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Basic Cooking Terminology

boiling water

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O.K. If you’re going to follow a recipe, you’re going to need to understand some basic cooking terminology. Many recipes use terms that have specific meanings. Many use abbreviations that you need to understand. (For example, a Tbsp. is much larger than a tsp. – I once made a batch of gingerbread men that turned into saltbread men because of my own confusion between these two.)

So let’s get to it!

Boiling
This means to bring any type of liquid to a boil. The boiling point is generally 212 degrees. Boiling is usually accomplished when bubbles have broken the surface of the liquid.

Bone
When you see this in a cookbook, it is generally telling you that you will need to remove any bones from the meat.

Braise
With this cooking technique, you brown the meat first and then place it in a pot with liquid. Then you tightly cover the pot and slowly cook the meat.

Caramelize
This is the art of putting sugar atop of any food dish, then using high heat to melt it. You can also caramelize sweet foods, like onions, by cooking them in a pan with oil until they form a sticky brown film.

Coddle
Using hot water, you slow cook eggs.

Dice
A cubed form of cutting vegetable, fruits, and meats. Typically, when dicing the cubes are about 1/4 of an inch wide.

Dollop
This is a measurement of food. Generally, it is not defined in any way accept to say one or two dollops and is typically used for softer foods like sour cream or whipped cream. For me, a dollop is usually a heaping table spoon.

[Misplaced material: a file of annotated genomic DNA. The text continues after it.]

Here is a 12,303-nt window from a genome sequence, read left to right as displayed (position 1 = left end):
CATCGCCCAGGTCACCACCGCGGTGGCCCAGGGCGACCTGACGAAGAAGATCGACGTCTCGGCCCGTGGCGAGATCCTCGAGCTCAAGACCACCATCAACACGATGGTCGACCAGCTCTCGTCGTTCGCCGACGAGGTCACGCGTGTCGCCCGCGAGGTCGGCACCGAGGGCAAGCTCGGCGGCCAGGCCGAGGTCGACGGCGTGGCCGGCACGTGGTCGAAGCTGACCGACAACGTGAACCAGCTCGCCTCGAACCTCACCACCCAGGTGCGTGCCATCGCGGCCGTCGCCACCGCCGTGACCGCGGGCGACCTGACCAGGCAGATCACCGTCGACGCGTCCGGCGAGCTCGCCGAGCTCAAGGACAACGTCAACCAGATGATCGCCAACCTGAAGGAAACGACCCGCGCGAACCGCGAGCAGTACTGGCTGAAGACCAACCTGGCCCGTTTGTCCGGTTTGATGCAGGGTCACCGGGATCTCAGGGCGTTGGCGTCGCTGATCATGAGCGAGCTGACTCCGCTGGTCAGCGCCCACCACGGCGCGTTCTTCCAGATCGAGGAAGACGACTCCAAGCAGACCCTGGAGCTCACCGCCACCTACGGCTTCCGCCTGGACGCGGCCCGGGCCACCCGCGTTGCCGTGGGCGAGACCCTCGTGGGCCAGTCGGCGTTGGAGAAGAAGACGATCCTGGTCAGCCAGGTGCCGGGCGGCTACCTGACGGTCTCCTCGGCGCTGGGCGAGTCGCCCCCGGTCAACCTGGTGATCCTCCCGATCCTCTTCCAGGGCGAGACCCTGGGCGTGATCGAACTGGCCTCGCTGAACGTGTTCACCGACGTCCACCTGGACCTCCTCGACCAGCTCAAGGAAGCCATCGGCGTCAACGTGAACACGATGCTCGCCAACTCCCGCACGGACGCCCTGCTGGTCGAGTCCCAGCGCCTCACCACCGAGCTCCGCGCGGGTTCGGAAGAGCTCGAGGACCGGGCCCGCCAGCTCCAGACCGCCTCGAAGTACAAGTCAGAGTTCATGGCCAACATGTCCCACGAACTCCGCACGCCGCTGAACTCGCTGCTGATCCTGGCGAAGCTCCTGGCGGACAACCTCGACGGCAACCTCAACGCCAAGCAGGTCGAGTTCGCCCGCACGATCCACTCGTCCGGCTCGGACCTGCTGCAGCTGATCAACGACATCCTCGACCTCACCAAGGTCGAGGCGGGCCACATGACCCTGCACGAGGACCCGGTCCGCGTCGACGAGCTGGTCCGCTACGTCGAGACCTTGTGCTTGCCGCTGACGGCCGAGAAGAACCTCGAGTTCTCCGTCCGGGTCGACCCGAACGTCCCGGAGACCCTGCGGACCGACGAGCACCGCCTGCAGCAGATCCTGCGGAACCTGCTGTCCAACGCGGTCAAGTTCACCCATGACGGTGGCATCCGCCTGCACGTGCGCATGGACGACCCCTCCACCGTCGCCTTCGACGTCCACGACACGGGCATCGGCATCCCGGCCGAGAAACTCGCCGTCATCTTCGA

Drippings
These are the fats that have melted when using a pan to cook meat.

Soft Crack
This is a term used when making candies. This stage can be determined by testing the syrup in some cold water, after the syrup has boiled. If when dropped into the water, it quickly forms pliable, but hot threads, it has reached the soft crack stage. It is usually best to use a candy thermometer, which will show a soft crack stage of 270 to 290 degrees.

Abbreviations
Tablespoon – T or Tbsp
Teaspoon – t or tsp
Gallon – Gal
Ounce – Oz
Fluid – Fl
Pint – Pt
Cup – C
Quart – Qt
Pound – Lb

Equivalents
Dash – This is usually 1/4 teaspoon
Juice – Depending on the fruit, lemon equals 3 Tbsp of lemon juice, orange equals a 1/2 cup of orange juice.
Pinch – This is equivalent to 1/8 teaspoon

Other equivalents can often be found in your cookbook or by looking them up on the Internet. Here are some resources I’ve used:

Volume Conversion

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About the author

Carma Spence has been experimenting in the kitchen since she was four years old and loves trying out new recipe ideas. She is the author of Bonkers for Bundt Cakes and Your Perfect Pie, as well as author and contributor to several more non-food-related books. With Carma's Cookery, she is taking her passion for empowering people and blending it with her passion for cooking, gift-giving and entertaining.